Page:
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Wallace Bertram

Hall of Fame Class of 1981

Bio Content

Information submitted in a nomination letter to the U.S. National Ski Hall of Fame by Phillip Camp, Executive Director, New England Ski Areas Council.

Wallace “Bunny” Bertram’s association with skiing began at Dartmouth College where he was captain of the Winter Sports Team. At that time snowshoeing was the predominant winter sporting event and Bunny was an outstanding snowshoer, receiving varsity letters his junior and senior years.

After graduating in 1931, Bunny Bertram continued his association with the Dartmouth Winter Sports Team, participating in some of the earliest “down mountain” races on skis held at Mt. Washington in 1932.

While Bunny’s dedication to the Dartmouth team continued during the early 1930s as coach of the “B” ski team, his destiny lay in the hills surrounding Woodstock, Vermont where he would erect the first continuously operating ski tow in the nation.

The nation’s first ski tow (or ski way as it was called then) was built on Gilbert’s Hill outside Woodstock, Vermont in 1934. Technical problems plagued the tow however, and Bunny, who was then working as a “ski instructor” for the White Cupboard Inn in Woodstock, was asked to set up the tow for the 1934-35season. He adapted the ski tow modeled after a Ferris wheel he had seen one summer. That tow became the first continuously operating ski tow in the United States. Two years later Bunny moved his successful operation to an adjacent ridge known as Hill Number Six. That hill evolved into Suicide Six which Bunny would own and operate for the next 25 years.

From 1937 through 1961, Bunny developed Suicide Six into one of the premier race training hills in the United States. During these years, Suicide Six and Bunny hosted many Dartmouth championship ski teams as well as several Olympic racers including Tom Corcoran, Brooks Dodge, Bill Beck, Dick Durrance, Betsy Snite and Gretchen Frazier. Sir Arnold Lunn, the inventor of the slalom, said after a visit to Suicide Six that it was the best slalom training hill he had ever seen.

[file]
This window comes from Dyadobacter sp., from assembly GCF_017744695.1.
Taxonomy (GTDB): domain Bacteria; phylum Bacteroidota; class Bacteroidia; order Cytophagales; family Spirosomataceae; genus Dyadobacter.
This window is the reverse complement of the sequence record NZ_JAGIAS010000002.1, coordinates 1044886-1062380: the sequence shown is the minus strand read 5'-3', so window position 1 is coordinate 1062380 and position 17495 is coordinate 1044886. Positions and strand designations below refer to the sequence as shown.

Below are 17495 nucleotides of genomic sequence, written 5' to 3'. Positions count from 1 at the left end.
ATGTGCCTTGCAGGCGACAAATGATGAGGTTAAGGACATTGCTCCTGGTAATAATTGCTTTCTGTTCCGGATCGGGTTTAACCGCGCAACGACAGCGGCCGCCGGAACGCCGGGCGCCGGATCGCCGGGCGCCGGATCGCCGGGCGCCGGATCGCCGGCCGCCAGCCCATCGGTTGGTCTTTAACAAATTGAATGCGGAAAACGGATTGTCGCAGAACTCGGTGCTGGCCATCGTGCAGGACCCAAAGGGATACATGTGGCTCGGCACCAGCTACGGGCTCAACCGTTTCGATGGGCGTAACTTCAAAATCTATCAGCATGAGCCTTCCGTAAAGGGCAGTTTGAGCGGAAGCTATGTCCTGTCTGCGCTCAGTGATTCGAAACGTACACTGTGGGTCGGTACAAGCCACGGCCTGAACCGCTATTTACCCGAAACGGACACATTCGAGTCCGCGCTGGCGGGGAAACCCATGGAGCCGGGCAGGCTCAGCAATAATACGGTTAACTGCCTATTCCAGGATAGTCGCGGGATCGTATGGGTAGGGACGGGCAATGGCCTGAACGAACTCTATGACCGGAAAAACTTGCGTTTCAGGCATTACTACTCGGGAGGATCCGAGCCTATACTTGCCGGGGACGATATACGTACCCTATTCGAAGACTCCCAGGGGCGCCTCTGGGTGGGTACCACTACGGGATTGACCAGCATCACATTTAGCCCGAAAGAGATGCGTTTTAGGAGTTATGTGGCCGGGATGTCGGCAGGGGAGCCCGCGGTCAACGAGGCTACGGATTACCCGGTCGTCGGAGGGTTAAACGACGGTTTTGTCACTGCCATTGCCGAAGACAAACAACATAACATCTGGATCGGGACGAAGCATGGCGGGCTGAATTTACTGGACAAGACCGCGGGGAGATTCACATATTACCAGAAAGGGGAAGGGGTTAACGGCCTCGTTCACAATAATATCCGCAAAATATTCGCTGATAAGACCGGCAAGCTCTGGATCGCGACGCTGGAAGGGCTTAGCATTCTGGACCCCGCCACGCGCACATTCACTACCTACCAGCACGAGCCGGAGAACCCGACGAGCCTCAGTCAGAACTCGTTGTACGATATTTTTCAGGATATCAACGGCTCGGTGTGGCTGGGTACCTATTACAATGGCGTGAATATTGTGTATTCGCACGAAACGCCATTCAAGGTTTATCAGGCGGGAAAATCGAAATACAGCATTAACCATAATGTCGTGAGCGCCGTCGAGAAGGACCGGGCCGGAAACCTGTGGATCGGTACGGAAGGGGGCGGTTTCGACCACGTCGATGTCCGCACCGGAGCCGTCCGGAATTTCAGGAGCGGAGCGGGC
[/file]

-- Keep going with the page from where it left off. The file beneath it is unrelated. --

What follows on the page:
Bunny’s other achievements during those years as owner and operator of Suicide Six include:

• He pioneered the first NASTAR type races. Skiers would race a course down the face of Suicide Six to earn one of three special pins. The races were open to anyone and to win the gold pin (top prize) a racer had to beat the fastest pace setter’s time.
• In 1948, under Bunny’s guidance, America’s first certification test for ski instructors was held at Suicide Six.
• In 1954, Bunny installed a Poma type ski lift at Suicide Six – the first of its kind in New England.
• In 1956, Bunny assisted Joe Jones in setting up the Mid Vermont Junior Ski Council – the first consolidated youth racing program to the nation.
• Bunny was president for many years of the Woodstock Ski Runners (one of the first ski clubs in the U.S.). He was also active in the Vermont Ski Council, the USEASA and the Woodstock Chamber of Commerce.
• Bunny coached two Junior National teams and Lynn, the youngest of his three children, held the distinction of being the only American woman to be certified as a French ski instructor.

Bunny Bertram was truly one of the greats in skisport history. He was one of the men who developed skiing into the sport it is today.

Wallace “Bunny” Bertram was elected to the U.S. National Ski Hall of Fame in 1981.

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